“You’re welcome. Thanks for taking the time.”
“I always have time for you, Tanner. You know that.”
That was true enough. Fallon was the best friend he’d ever had, and he would defend Tanner to the death. He just wasn’t happy about anything that meant change.
“I appreciate it.” He rose, then moved across to Fallon’s desk to kiss his friend on the cheek. “You’re a good egg, Fallon.”
“I am rotten to the core.” Fallon shooed him away with a languid hand. “Go on. I need to write.”
Tanner left the room, the stairs so much easier going down. He grinned. That had gone far better than he’d expected. Now he could only hope that finding an assistant would be just as easy.
FALLON UNDERWOOD stared at the screen where Tanner’s email glared back at him. Three résumés attached, and none of them was remotely suitable for the inn.
They had a night auditor who was perfectly trained, so the vamp was out. The mummy wouldn’t work in the least because no one wanted random crypt dust on the floor—Glenda would hex his undead ass out of existence—and unattached fingers in the tea? Right out.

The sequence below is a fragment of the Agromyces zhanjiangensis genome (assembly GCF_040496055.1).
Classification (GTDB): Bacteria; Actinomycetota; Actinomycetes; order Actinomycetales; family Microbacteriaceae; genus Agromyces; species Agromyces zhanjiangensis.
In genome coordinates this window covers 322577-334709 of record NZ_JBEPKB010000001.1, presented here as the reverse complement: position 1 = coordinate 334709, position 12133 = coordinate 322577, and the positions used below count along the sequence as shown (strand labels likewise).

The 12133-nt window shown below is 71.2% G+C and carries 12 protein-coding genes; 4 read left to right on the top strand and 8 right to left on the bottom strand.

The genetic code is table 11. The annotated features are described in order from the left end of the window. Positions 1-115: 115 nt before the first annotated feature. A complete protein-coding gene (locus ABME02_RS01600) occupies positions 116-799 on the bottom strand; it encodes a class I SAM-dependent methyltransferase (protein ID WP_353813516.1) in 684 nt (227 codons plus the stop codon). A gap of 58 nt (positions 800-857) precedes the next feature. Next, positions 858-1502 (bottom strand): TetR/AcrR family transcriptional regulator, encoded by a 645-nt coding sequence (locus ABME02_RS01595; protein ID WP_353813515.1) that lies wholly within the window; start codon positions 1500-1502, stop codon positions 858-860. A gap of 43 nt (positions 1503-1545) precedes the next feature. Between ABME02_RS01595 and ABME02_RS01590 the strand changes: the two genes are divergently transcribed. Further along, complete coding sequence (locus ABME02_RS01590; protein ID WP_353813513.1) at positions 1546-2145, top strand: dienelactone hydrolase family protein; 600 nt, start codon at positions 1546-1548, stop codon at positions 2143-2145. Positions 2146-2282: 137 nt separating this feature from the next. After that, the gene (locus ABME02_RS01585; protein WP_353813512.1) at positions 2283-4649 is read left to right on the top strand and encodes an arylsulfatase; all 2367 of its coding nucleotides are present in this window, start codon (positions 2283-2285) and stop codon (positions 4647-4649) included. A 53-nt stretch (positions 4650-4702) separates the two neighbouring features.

He pursed his lips when he looked at the werecat. Mountain lion. Very young. Just out of college. No. That would never do. Too bouncy. Too Tigger.
He called down to Tanner on the house phone. “Seriously? A river rafter? Seriously?”
“He has a degree in hospitality. He worked at a large B and B in Fort Collins.”
“He’s a kitty adrenaline junkie.” They didn’t need that kind of energy.
“Yeah? Well, that will serve him well. I notice you don’t comment on the other two.”
“Because I just deleted those. You weren’t serious. No way you were.”
“No? Well, I have a few more to send you. They’ll come for interviews next week.”
“Are you sure you can’t just have Glenda do it?”
“Glenda? Our Glenda?” Tanner laughed, the sound merry as fuck. “She would smother the guests in their sleep. Possibly awake.”
“Either that or make them statues. Less work that way.”
“One of the ones I still need to send you is an elf.”
“Seriously, Tanner? A house elf?”